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Silent Films / Live Music:
The Kid


Silent Films/Live Music is curated by John Schaefer.

The Kid is scored and performed by Yasmin Williams.

The acclaimed Silent Films/Live Music series is back in the Winter Garden at Brookfield Place! Join us for the second evening to watch the world premiere of Yasmin Williams’ new score set to the 1921 Charlie Chaplin classic, “The Kid.” This funny and deeply humane film stars a young Jackie Coogan in his first role and was Chaplin’s first full-length film as a director.

No RSVP is required. Seating is first come, first served. Free popcorn while supplies last.

Click here to view the program


Silent films were never really silent.  Throughout the 1910s and 20s, these movies would be shown with live musicians, often improvising or incorporating popular songs and classical music.  Since the turn of this century, we’ve been presenting silent films in the Winter Garden at Brookfield Place with live music from some of today’s most adventurous musicians, who extend that tradition with their own scores.  This annual series has been popular for a couple of reasons: the Winter Garden atrium, with its huge size, live palm trees, and dramatic lighting, dwarfs even the grandest of the old-time movie palaces – to say nothing of today’s tiny screens.  And hearing new instrumental music in this setting is an easy way to enter the world of contemporary composition. Plus, we record the performances for broadcast on WNYC’s “New Sounds.”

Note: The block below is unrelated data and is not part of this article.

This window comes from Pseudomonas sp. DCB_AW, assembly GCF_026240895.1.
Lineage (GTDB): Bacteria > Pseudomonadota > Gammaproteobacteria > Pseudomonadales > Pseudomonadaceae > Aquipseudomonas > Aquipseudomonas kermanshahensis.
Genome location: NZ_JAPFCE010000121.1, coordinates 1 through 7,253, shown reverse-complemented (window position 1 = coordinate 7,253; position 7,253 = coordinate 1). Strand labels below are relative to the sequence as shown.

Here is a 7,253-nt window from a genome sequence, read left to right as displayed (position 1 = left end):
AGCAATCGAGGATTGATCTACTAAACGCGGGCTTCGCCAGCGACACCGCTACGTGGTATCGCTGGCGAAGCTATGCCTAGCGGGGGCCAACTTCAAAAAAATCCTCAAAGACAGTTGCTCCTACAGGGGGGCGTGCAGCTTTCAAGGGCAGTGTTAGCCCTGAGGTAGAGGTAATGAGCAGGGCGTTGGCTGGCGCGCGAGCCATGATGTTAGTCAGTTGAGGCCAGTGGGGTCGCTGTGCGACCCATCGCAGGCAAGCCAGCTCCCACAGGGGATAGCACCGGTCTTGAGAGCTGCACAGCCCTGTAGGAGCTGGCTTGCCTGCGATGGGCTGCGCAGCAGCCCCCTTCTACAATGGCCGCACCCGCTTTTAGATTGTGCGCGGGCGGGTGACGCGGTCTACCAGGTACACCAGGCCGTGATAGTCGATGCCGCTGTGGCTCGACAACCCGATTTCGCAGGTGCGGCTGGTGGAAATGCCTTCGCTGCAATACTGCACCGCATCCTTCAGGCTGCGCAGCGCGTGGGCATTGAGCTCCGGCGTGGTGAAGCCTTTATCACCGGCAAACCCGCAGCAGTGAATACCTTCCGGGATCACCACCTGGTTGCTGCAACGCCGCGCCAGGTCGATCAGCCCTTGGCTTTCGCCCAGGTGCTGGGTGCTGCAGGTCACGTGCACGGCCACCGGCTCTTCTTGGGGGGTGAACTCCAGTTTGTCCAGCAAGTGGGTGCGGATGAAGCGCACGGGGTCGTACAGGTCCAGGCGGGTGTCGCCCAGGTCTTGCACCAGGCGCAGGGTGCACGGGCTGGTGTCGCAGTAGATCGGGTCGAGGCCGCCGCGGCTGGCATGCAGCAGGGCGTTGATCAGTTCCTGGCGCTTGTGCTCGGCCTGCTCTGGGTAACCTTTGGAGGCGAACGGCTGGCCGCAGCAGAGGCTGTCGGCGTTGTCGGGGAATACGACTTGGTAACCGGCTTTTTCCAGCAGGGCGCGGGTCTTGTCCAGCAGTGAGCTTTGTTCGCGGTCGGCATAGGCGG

This year’s silent films include two of the all-time classics as well as a contemporary silent film created specifically with the live musicians in mind.  The latter is “Electric Appalachia,” put together by Eric Dawson, the director at TAMIS – the Tennessee Archive of Moving Image and Sound.  Using archival footage, he offers “a meditation on electricity and modernity in East Tennessee” – which sounds like a dull afternoon on PBS but turns out to be a surprisingly engaging, even poignant film.  Guitarist William Tyler and the suddenly ubiquitous harpist Mary Lattimore add a moving, occasionally cosmic score.  After that, the extraordinary guitarist Yasmin Williams (you’ll have to see her play to understand what makes her extraordinary) will give us the world premiere of a new score to the Charlie Chaplin classic “The Kid.”  This wonderful film is both funny and deeply humane – and also stars a young Jackie Coogan in his first role.  Finally, we have “The Passion Of Joan Of Arc,” which regularly tops the lists of the best silent films and which is considered one of the best films of any kind.  Composer David Cieri has written music for many of Ken Burns’ documentaries, among others, and brings a sizable ensemble of instruments and vocalists to this grand finale of our 2023 series.